It’s interesting how your brain locks on to certain things. Certain statements or events, that even though you experienced them early on, they will define your career both personally and professionally.
A few years back, I had the privilege of seeing Judge Trentacosta do a presentation. He was discussing ethics, and gave the statement: “Be honest, all the time.” I can still hear him say those words loud and clear, with lots of space so the audience could take in each piece.
I think about this a lot when dealing with potential clients. When the phone rings with a number I don’t have saved in my contacts, it’s always a happy dance because it could mean a new client. And that can mean new business. Although money may not be the most important thing in the universe, you certainly need it to run a business of any kind.
I’m still mystified when a potential client calls me. So I do all DUI defense, and for someone to find me, first (usually) they need to have been arrested. Then they either need to talk to someone that refers me, or they need to find me online. And the online marketplace is just hilarious, with so much competition and big money being tossed around for advertisements and pay-per-clicks.
But when you make that initial connection—the “do you do a free consultation and can I tell you about my case”—it’s a chance to honestly educate someone on the process, approaches, and legalities.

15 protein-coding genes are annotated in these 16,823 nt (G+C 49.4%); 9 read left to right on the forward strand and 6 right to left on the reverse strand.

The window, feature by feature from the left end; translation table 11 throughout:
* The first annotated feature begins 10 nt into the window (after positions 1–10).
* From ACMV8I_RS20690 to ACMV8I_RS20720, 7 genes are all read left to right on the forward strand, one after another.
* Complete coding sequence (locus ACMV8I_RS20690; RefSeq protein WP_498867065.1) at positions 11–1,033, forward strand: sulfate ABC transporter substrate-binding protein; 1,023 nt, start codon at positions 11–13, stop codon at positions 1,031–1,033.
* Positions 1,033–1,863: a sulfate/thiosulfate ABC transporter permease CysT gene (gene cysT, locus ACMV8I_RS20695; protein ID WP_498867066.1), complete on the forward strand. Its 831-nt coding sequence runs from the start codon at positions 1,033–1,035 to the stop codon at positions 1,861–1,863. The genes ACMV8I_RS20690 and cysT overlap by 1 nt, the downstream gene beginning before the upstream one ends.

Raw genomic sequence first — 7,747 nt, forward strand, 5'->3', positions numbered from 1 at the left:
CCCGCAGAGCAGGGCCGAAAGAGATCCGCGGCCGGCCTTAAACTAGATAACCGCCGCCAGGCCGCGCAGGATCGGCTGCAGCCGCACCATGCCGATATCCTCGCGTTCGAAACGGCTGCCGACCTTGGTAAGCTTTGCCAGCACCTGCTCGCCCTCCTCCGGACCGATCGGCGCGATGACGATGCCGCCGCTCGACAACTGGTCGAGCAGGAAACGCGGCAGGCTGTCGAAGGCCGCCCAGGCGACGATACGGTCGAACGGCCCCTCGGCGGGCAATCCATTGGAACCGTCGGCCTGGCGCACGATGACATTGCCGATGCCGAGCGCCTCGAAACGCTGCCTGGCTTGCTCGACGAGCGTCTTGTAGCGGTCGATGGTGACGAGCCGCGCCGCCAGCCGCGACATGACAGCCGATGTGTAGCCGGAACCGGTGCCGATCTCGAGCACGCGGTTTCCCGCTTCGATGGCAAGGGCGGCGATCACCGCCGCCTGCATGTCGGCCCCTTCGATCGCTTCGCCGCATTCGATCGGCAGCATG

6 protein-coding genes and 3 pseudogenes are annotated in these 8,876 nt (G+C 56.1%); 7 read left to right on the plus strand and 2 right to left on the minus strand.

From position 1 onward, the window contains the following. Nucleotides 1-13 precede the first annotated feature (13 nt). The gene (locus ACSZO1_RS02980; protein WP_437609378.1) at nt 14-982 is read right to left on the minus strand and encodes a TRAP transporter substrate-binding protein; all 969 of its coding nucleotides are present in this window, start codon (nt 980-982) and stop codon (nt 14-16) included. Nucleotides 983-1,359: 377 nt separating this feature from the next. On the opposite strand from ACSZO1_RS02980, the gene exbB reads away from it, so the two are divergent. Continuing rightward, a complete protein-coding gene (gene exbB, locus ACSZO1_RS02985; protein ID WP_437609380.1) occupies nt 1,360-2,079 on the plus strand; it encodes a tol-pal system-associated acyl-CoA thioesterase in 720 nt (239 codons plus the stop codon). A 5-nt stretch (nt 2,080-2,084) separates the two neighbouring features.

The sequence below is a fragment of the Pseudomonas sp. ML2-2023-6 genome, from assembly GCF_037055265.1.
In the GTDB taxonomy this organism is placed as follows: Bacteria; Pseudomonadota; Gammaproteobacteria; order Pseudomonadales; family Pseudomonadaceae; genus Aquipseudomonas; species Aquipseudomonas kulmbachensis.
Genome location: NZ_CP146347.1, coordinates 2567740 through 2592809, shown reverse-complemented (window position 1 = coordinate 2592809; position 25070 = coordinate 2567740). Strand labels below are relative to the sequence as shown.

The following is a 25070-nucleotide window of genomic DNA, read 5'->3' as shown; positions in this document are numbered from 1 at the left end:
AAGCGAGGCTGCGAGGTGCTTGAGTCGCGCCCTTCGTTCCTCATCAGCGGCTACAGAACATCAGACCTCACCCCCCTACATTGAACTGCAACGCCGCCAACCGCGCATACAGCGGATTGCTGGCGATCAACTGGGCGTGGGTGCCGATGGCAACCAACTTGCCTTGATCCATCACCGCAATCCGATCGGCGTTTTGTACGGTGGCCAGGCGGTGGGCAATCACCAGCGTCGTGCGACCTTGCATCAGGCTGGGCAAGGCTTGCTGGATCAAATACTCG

But here comes the fine line: when does the sales pitch stop, and the honesty come out? Or, do you flip it and start with all honesty, and then go for the sales pitch? Or, can you do BOTH at the same time? Well, just because you’re selling yourself does not mean you need to be dishonest and not forthcoming with all the goods and bads about someone’s case.
This is what I’ve found: You start with talking to potential clients like they’re people (gasp!). When someone calls me, they’re usually totally unraveled. Most have never been arrested before, and they’re just stepping out of jail, after a night of communal toilets, cold floors, and bologna sandwiches. So maybe the first approach is not to jump into how awesome you are, but instead, just let them talk about their experience. And from there, you can grab some info and bob and weave with the process. People appreciate when you listen to them.
But what to do with the hard questions: Can you win my case? Have you won a case like this before? What am I looking at? This is where the honesty comes in.
I’ve seen first-hand where lawyers will boast themselves up so much that a potential client will think they’re going to win every part of their entire case. And then when the chips start to fall, none of that comes true. Guess who gets angry then? The client. Why? Because they were misled initially. Or wait, I can do one worse: when the potential talks to a sales team, and then the case gets shopped to a lawyer who then has to tell the client the info from the sales team was way too aggressive and not realistic. Yikes.
If you’re honest with people up front, first they will respect you. It doesn’t mean you need to run away from tough cases. But it’s ok to tell the person, up front, exactly what they are looking at, how the case will be argued against them, what certain witnesses will say against them, how opposing counsel will argue against them, and how you can try to counter all of that. That’s what potential clients want to hear, if a realistic big picture, with lots of information and no pounding-your-chest-fluff.
If you keep the bar high, and if you’re honest 100% of the time, will you lose potential clients? Yep, absolutely. But it’s so worth it. You’ll sleep better, and your clients will respect that you shot straight with them. And there are times when the person who walked away because they were lured by a sale pitch will come back to you, because they trusted you.